Novavax announced on June 14th, 2024 that it submitted its updated vaccine targeting the JN.1 lineage, which it says is active against multiple strains, including KP.2 and KP.3. The company said it will have doses for distribution by mid-July.

“Novavax is committed to having a protein-based Covid-19 option available at the start of the vaccination season, which is critical because research suggests that providing vaccine choice, along with healthcare provider recommendations, may help improve vaccination rates,” Novavax CEO John Jacobs said in a statement.

Moderna said in an emailed statement Friday that it plans to produce vaccines “in accordance with the latest regulatory guidance and strain recommendations from the FDA” in time for the fall vaccination season.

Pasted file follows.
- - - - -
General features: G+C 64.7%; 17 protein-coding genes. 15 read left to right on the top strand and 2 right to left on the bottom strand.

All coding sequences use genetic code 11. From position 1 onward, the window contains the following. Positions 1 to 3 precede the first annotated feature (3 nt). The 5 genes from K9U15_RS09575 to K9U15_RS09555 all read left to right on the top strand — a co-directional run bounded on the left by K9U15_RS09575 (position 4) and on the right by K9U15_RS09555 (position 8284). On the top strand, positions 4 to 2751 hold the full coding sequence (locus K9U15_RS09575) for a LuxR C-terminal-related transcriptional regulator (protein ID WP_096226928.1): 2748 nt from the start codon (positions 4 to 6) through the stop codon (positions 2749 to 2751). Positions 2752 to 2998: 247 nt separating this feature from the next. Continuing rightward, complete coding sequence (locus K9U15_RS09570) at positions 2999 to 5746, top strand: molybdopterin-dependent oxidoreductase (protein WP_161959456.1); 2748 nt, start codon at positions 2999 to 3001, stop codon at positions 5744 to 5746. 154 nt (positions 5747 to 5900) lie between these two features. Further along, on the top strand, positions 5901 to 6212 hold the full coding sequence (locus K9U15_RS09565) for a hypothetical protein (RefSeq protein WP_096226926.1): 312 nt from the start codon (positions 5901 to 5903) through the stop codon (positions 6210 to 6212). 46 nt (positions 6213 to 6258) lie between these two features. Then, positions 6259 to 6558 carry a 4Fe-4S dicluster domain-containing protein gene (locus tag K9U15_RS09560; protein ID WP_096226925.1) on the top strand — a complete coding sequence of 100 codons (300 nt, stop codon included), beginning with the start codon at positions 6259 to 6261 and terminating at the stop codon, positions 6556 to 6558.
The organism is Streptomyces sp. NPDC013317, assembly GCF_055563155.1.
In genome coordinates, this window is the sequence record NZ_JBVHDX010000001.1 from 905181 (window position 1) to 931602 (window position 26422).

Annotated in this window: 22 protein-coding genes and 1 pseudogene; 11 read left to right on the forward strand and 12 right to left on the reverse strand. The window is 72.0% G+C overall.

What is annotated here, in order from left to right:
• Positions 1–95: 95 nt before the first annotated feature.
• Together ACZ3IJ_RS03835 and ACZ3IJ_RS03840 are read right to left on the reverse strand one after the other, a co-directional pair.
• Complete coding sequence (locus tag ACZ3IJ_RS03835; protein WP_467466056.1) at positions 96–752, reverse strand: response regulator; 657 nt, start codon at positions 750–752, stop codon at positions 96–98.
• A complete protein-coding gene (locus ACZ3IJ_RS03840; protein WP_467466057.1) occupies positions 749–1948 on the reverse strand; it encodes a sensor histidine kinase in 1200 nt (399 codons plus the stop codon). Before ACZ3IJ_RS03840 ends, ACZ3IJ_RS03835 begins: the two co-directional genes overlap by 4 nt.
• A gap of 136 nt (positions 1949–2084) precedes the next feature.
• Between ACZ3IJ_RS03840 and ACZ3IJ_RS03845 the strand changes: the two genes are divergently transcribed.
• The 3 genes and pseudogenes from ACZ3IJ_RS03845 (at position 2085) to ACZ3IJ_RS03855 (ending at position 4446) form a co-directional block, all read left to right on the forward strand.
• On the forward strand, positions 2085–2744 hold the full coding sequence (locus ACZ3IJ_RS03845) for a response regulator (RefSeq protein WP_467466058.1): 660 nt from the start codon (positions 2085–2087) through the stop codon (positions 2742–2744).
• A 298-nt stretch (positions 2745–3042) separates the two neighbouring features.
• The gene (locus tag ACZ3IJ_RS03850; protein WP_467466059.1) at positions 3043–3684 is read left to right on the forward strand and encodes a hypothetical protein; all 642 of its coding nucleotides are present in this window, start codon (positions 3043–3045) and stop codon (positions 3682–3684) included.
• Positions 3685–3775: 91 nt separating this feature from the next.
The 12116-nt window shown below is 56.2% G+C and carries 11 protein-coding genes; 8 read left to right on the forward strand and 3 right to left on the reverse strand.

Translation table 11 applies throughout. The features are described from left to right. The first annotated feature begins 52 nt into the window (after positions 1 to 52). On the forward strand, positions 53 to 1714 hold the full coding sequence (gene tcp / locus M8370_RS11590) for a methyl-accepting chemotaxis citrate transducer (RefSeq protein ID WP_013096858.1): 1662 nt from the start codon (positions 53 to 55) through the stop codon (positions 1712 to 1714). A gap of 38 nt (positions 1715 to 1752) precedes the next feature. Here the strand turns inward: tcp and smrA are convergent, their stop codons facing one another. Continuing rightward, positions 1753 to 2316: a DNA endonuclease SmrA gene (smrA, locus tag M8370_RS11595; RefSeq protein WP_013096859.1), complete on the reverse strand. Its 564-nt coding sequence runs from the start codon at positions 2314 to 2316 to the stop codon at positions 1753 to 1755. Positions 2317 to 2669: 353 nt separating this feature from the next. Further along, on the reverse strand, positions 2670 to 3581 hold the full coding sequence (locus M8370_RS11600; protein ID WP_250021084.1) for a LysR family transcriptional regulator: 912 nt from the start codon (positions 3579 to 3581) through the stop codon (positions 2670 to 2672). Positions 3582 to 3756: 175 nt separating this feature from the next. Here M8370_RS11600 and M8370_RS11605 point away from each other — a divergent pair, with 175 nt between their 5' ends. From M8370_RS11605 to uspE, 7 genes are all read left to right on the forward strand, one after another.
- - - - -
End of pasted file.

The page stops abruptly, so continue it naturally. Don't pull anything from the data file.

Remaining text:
At last week’s VRBPAC meeting, committee members were concerned that Novavax, which manufactures protein-based vaccines, wouldn’t be able to produce a KP.2 vaccine in time for the fall season and thus were swayed toward choosing JN.1 to ensure a protein vaccine would be available. But FDA biologics center director Peter Marks pushed back during discussion, making his case to go with KP.2.

“I’m just a little concerned that perhaps the committee doesn’t understand that if they choose to recommend or to make any comments about a KP.2 vaccine that does not mean that … there will not be availability of a JN.1 Novavax vaccine,” Marks told the committee. “It just may mean that there will be two different formulations available.”